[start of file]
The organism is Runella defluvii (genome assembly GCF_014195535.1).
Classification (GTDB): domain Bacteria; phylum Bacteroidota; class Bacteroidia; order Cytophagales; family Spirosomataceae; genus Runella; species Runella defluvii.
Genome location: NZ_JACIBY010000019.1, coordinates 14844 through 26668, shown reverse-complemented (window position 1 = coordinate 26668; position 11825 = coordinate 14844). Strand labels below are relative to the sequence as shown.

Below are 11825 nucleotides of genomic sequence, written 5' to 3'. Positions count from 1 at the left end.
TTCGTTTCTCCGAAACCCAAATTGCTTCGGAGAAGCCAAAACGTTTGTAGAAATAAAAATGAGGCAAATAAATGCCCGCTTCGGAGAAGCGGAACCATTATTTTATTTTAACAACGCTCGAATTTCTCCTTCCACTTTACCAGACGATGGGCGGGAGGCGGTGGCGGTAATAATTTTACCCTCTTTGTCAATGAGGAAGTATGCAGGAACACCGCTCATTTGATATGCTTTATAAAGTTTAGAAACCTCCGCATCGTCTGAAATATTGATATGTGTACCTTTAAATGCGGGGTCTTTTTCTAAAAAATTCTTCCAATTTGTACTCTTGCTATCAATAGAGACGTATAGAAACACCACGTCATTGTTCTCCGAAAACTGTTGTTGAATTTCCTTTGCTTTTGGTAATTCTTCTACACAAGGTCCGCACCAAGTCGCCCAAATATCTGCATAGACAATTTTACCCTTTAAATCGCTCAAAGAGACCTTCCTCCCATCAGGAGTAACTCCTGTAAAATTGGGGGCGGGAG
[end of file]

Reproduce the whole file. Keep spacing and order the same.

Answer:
The organism is Runella defluvii (genome assembly GCF_014195535.1).
Classification (GTDB): domain Bacteria; phylum Bacteroidota; class Bacteroidia; order Cytophagales; family Spirosomataceae; genus Runella; species Runella defluvii.
Genome location: NZ_JACIBY010000019.1, coordinates 14844 through 26668, shown reverse-complemented (window position 1 = coordinate 26668; position 11825 = coordinate 14844). Strand labels below are relative to the sequence as shown.

Below are 11825 nucleotides of genomic sequence, written 5' to 3'. Positions count from 1 at the left end.
TTCGTTTCTCCGAAACCCAAATTGCTTCGGAGAAGCCAAAACGTTTGTAGAAATAAAAATGAGGCAAATAAATGCCCGCTTCGGAGAAGCGGAACCATTATTTTATTTTAACAACGCTCGAATTTCTCCTTCCACTTTACCAGACGATGGGCGGGAGGCGGTGGCGGTAATAATTTTACCCTCTTTGTCAATGAGGAAGTATGCAGGAACACCGCTCATTTGATATGCTTTATAAAGTTTAGAAACCTCCGCATCGTCTGAAATATTGATATGTGTACCTTTAAATGCGGGGTCTTTTTCTAAAAAATTCTTCCAATTTGTACTCTTGCTATCAATAGAGACGTATAGAAACACCACGTCATTGTTCTCCGAAAACTGTTGTTGAATTTCCTTTGCTTTTGGTAATTCTTCTACACAAGGTCCGCACCAAGTCGCCCAAATATCTGCATAGACAATTTTACCCTTTAAATCGCTCAAAGAGACCTTCCTCCCATCAGGAGTAACTCCTGTAAAATTGGGGGCGGGAG